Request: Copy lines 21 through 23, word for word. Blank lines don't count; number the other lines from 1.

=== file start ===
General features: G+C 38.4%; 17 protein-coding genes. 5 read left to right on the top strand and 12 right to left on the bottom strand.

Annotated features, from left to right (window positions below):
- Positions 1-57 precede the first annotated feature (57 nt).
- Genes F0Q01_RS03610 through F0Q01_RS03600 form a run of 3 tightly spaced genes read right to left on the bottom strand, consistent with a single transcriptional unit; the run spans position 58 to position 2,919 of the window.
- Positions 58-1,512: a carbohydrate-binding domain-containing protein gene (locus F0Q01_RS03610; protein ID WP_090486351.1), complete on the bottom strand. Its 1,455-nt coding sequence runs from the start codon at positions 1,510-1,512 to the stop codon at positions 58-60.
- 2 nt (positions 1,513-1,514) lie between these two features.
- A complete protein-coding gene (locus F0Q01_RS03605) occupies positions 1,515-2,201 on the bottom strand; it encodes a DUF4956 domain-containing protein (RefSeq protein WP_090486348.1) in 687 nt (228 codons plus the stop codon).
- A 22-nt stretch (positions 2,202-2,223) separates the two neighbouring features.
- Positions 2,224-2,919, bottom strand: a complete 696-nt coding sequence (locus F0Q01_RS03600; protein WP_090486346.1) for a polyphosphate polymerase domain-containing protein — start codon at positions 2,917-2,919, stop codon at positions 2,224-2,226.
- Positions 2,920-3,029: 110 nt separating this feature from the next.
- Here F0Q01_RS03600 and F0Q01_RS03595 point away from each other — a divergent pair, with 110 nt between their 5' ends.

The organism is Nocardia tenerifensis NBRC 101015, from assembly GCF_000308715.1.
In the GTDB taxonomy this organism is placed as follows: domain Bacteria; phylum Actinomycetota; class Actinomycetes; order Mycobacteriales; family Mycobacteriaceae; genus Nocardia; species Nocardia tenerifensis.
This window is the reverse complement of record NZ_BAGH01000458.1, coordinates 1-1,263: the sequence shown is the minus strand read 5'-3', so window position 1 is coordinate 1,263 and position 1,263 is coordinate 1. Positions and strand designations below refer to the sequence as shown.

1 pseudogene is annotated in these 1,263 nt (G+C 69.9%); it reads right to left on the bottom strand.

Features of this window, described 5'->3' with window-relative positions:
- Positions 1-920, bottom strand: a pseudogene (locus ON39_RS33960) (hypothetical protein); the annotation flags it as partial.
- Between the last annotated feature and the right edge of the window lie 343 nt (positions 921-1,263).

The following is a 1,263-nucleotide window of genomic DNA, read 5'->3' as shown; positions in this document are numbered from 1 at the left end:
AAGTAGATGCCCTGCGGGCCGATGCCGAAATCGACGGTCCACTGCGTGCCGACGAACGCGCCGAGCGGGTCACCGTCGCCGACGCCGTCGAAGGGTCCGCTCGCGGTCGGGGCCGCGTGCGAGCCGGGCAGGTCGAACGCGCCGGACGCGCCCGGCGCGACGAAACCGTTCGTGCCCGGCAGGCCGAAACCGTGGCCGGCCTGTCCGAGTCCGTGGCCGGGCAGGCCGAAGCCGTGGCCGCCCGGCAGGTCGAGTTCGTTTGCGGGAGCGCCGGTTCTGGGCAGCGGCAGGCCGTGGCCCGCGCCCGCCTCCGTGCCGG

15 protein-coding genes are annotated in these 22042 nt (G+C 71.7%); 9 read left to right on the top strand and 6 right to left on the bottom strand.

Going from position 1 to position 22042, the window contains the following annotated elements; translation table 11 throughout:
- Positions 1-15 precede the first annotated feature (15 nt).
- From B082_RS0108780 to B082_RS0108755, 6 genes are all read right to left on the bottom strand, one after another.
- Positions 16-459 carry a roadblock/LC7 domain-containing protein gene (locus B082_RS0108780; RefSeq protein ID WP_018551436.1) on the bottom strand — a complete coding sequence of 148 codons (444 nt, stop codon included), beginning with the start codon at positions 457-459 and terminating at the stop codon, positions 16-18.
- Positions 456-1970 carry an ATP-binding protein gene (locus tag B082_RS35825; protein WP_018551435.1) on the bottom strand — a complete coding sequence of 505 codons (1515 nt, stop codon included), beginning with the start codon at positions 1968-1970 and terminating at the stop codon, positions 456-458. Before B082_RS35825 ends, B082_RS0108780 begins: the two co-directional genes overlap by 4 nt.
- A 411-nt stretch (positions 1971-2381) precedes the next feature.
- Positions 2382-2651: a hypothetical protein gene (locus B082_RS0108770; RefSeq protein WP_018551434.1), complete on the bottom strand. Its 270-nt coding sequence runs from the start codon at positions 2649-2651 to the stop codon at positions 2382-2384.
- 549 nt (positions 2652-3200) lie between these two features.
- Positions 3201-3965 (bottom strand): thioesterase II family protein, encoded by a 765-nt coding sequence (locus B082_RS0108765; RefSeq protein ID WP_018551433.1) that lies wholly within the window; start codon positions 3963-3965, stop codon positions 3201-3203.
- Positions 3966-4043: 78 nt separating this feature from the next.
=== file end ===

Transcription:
15 protein-coding genes are annotated in these 22042 nt (G+C 71.7%); 9 read left to right on the top strand and 6 right to left on the bottom strand.

Going from position 1 to position 22042, the window contains the following annotated elements; translation table 11 throughout:
- Positions 1-15 precede the first annotated feature (15 nt).